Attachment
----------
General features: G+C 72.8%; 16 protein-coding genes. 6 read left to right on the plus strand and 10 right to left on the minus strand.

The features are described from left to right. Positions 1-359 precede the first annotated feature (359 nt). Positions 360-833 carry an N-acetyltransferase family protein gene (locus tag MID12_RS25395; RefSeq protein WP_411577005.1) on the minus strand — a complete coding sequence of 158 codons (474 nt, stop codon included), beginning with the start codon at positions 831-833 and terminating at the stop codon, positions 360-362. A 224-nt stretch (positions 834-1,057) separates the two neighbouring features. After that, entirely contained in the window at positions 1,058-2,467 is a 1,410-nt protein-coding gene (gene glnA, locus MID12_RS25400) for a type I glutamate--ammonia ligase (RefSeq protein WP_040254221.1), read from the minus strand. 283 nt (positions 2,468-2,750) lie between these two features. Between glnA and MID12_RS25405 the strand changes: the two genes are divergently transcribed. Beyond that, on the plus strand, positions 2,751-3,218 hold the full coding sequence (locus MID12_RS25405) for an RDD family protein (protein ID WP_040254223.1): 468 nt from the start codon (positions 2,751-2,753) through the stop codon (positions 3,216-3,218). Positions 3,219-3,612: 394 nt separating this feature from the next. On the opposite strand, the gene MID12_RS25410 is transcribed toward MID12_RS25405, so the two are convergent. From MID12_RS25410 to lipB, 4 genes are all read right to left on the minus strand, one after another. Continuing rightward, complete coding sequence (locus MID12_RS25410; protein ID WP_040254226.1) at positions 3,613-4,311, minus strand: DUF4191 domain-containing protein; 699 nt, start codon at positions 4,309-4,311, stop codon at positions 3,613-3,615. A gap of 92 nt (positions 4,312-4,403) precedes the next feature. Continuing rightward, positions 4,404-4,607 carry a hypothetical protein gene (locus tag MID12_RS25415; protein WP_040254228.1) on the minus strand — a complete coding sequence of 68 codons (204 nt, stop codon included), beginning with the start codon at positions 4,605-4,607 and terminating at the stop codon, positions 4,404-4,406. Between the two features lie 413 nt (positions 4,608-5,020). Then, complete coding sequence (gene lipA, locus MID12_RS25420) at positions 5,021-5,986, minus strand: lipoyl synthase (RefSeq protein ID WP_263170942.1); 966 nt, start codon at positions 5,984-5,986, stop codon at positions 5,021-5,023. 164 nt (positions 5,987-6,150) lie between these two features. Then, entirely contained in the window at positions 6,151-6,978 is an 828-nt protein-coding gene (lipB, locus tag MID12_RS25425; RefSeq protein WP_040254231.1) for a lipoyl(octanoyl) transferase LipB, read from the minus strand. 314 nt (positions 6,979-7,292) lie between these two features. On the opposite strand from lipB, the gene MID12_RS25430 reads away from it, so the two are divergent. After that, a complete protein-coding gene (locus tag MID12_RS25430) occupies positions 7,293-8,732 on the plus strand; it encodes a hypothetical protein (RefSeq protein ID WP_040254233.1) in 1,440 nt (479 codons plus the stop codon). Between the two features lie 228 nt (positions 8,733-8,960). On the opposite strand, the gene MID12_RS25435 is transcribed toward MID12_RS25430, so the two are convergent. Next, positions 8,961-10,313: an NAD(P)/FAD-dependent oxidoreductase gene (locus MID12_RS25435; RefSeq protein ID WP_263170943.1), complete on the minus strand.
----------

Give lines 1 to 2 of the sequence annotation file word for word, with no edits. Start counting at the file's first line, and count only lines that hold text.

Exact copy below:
General features: G+C 72.8%; 16 protein-coding genes. 6 read left to right on the plus strand and 10 right to left on the minus strand.

The features are described from left to right. Positions 1-359 precede the first annotated feature (359 nt). Positions 360-833 carry an N-acetyltransferase family protein gene (locus tag MID12_RS25395; RefSeq protein WP_411577005.1) on the minus strand — a complete coding sequence of 158 codons (474 nt, stop codon included), beginning with the start codon at positions 831-833 and terminating at the stop codon, positions 360-362. A 224-nt stretch (positions 834-1,057) separates the two neighbouring features. After that, entirely contained in the window at positions 1,058-2,467 is a 1,410-nt protein-coding gene (gene glnA, locus MID12_RS25400) for a type I glutamate--ammonia ligase (RefSeq protein WP_040254221.1), read from the minus strand. 283 nt (positions 2,468-2,750) lie between these two features. Between glnA and MID12_RS25405 the strand changes: the two genes are divergently transcribed. Beyond that, on the plus strand, positions 2,751-3,218 hold the full coding sequence (locus MID12_RS25405) for an RDD family protein (protein ID WP_040254223.1): 468 nt from the start codon (positions 2,751-2,753) through the stop codon (positions 3,216-3,218). Positions 3,219-3,612: 394 nt separating this feature from the next. On the opposite strand, the gene MID12_RS25410 is transcribed toward MID12_RS25405, so the two are convergent. From MID12_RS25410 to lipB, 4 genes are all read right to left on the minus strand, one after another. Continuing rightward, complete coding sequence (locus MID12_RS25410; protein ID WP_040254226.1) at positions 3,613-4,311, minus strand: DUF4191 domain-containing protein; 699 nt, start codon at positions 4,309-4,311, stop codon at positions 3,613-3,615. A gap of 92 nt (positions 4,312-4,403) precedes the next feature. Continuing rightward, positions 4,404-4,607 carry a hypothetical protein gene (locus tag MID12_RS25415; protein WP_040254228.1) on the minus strand — a complete coding sequence of 68 codons (204 nt, stop codon included), beginning with the start codon at positions 4,605-4,607 and terminating at the stop codon, positions 4,404-4,406. Between the two features lie 413 nt (positions 4,608-5,020). Then, complete coding sequence (gene lipA, locus MID12_RS25420) at positions 5,021-5,986, minus strand: lipoyl synthase (RefSeq protein ID WP_263170942.1); 966 nt, start codon at positions 5,984-5,986, stop codon at positions 5,021-5,023. 164 nt (positions 5,987-6,150) lie between these two features. Then, entirely contained in the window at positions 6,151-6,978 is an 828-nt protein-coding gene (lipB, locus tag MID12_RS25425; RefSeq protein WP_040254231.1) for a lipoyl(octanoyl) transferase LipB, read from the minus strand. 314 nt (positions 6,979-7,292) lie between these two features. On the opposite strand from lipB, the gene MID12_RS25430 reads away from it, so the two are divergent. After that, a complete protein-coding gene (locus tag MID12_RS25430) occupies positions 7,293-8,732 on the plus strand; it encodes a hypothetical protein (RefSeq protein ID WP_040254233.1) in 1,440 nt (479 codons plus the stop codon). Between the two features lie 228 nt (positions 8,733-8,960). On the opposite strand, the gene MID12_RS25435 is transcribed toward MID12_RS25430, so the two are convergent. Next, positions 8,961-10,313: an NAD(P)/FAD-dependent oxidoreductase gene (locus MID12_RS25435; RefSeq protein ID WP_263170943.1), complete on the minus strand.